Just like how we select our Mr/Mrs Right based on criterias, investors should be savvy on how to pick their REITs.
Real Estate Investment Trust, also known as REITs, are listed companies on the stock market. These companies own, operate and finance income-producing properties.
An investor buying into REITs would be akin to being a partial owner of a group of properties. The advantage of this would be being a landlord without the fuss of operating and managing the property!
Source: Make a Meme
Most REITs lease space/floor area and collect rental income, which are then distributed as dividends to investors. Think of the mainstream developers and famous shopping malls here in Singapore; most of these properties are part of the REITs listed on SGX right here in Singapore.
Some names may be very familiar to you, for example - the heartland malls (think Northpoint City, Causeway Point, White Sands..) owned by Frasers.
Picture how publicly listed companies in the stock exchange use investor’s money to conduct their business, REITs are similar in this regard and the money is used to buy, operate, and manage properties. Investors earn money when these properties pay out dividends or when they sell their stake for capital appreciation.
It is key to go for a reputable REIT manager who has a consistent track record. It is not wise to only depend heavily on just a few factors like yield. Take the time to understand other factors such as, market capitalization, management team, sector, and tenant lease.
Market cap - market capitalization refers to the total dollar market value of a company's outstanding shares of stock. Commonly referred to as "market cap," it is calculated by multiplying the total number of a company's outstanding shares by the current market price of one share.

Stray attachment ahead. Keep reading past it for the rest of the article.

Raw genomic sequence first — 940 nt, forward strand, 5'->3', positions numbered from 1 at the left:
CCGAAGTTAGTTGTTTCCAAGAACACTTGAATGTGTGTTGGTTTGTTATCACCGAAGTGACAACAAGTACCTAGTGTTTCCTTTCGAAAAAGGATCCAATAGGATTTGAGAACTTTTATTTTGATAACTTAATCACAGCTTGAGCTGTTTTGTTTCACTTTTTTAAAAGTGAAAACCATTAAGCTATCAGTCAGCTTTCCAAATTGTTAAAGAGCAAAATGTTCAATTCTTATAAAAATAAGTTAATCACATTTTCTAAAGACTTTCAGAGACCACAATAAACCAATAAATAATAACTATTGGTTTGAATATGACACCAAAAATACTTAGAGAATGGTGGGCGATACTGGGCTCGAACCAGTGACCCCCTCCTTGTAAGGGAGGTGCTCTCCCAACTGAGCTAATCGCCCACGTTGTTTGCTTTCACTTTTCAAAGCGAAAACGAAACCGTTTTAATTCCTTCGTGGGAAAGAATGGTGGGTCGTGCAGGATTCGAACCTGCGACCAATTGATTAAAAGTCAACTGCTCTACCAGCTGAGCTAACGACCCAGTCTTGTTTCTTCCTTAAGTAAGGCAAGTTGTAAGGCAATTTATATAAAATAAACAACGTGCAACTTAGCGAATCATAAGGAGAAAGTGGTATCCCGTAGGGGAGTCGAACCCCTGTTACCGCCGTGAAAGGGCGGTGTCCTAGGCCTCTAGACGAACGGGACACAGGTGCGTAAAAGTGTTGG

Management team – looking beyond the stock price, management is a key quality for any business. All employees are important but, management is responsible for strategic decisions. Theoretically, management is also responsible to the shareholders. Good track records of performance and integrity are essential.
Tenant leases – these reflect the occupancy rates of the properties. Ideally, it should be as close to 100% as possible. Next, a history of rental increases would be promising.
Sector - Most REITs focus on a particular property type, but some hold multiple types of properties in their portfolios. Read the prospectus and understand them! For example, some office REITs focus on specific types of markets, such as central business districts or suburban areas.
Liquidity – readily traded on major stock exchanges, different from trying to buy /sell physical property
Diversification – access to real estate market as compared to buying and managing property on your own
Transparency – subjected to more layers of review from analysts, auditors, and independent directors
Dividends – steady stream of income over a regular period
Like all asset classes, REITs also possess their own set of advantages and disadvantages. A prudent way to would be to do your due diligence as well as to weigh the decision to buy or not based on your individual risk tolerance and investing goals.
This is a introductory opinion for potential investors interested to know more about REITs in general. Some further tips would be to continue accumulate your knowledge through reading, watching videos and community sharing with friends or on the Seedly platform.
I've linked some Seedly articles which may be of interest and further reading below: